Oh CBC, you’ve joined the big leagues in the braggy ratings media release department with your latest missive: “CBC’s Powerhouse Primetime Schedule Consistently Attracts Audiences of Over One Million.”
Consistently? Really? Because the release doesn’t actually say that. It says you used inconsistent metrics to manufacture a point. Show me the episode ratings for all the shows you mention, or forfeit the right to use that word.
X Company and Ascension’s debuts (their high points) are compared to Schitt’s Creek‘s average (averaging is a good way to disguise a 50% drop in ratings to well below a million). Murdoch Mysteries? Genuinely gets over a million consistently. The Book of Negroes? Also did. Mercer hovers around there.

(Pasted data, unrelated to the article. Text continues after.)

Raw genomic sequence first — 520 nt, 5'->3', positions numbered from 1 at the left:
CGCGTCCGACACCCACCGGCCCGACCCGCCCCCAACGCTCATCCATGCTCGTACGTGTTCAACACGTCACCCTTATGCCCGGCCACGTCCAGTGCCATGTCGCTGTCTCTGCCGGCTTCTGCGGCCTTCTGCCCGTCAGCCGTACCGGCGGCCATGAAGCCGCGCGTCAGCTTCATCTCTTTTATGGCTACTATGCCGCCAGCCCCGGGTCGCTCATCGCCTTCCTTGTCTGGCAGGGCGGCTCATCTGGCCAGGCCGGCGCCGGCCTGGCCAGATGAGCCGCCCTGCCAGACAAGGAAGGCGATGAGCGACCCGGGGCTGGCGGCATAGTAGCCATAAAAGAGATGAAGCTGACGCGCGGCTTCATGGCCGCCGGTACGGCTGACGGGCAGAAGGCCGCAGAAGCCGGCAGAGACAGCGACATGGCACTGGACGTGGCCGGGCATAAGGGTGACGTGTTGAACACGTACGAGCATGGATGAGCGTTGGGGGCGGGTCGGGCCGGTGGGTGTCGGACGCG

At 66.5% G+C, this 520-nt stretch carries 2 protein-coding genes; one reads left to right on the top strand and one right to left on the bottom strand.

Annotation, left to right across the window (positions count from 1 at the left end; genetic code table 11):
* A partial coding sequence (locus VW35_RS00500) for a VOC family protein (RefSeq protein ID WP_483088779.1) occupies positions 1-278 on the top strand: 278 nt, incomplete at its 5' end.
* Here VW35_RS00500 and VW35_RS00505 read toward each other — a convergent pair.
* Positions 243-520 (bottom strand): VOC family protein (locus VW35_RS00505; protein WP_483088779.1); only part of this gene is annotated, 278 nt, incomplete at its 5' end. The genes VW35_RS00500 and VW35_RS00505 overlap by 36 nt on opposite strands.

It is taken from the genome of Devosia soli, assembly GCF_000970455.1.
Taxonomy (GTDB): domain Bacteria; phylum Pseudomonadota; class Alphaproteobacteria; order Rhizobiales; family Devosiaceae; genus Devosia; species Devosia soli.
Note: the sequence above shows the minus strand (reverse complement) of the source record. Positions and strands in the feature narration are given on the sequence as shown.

I still love what you’re doing lately — you’re making some good shows, and getting some good ratings — but come on, CBC. You make me nostalgic for the days when CTV and Global would send out duelling releases bragging about how they each won the night depending on which arcane way they sliced the ratings pie. “Won its timeslot with viewers aged 17.5 to 21.75!” (It’s possible that’s not really a direct quote.) Or when Bell challenged me saying Motive’s ratings sagged after a timeslot move by giving me a season average, and I showed them the episode by episode breakdown to show the definite sag.
Another recent howler was when Rogers dismissed Numeris’ data as meaningless when media latched on to the lower NHL ratings, and followed that up with, of course, the usual braggy media releases about their US series acquisitions. Numeris is the company that provides ratings to all the networks. You either accept them as statistically meaningful, more or less, or you don’t, but you don’t get to pick the numbers you like and discard the ones you don’t.
It’s ok to celebrate success. It’s terrific, in fact. But numbers and words have meaning, and audiences have brains. Don’t abuse them.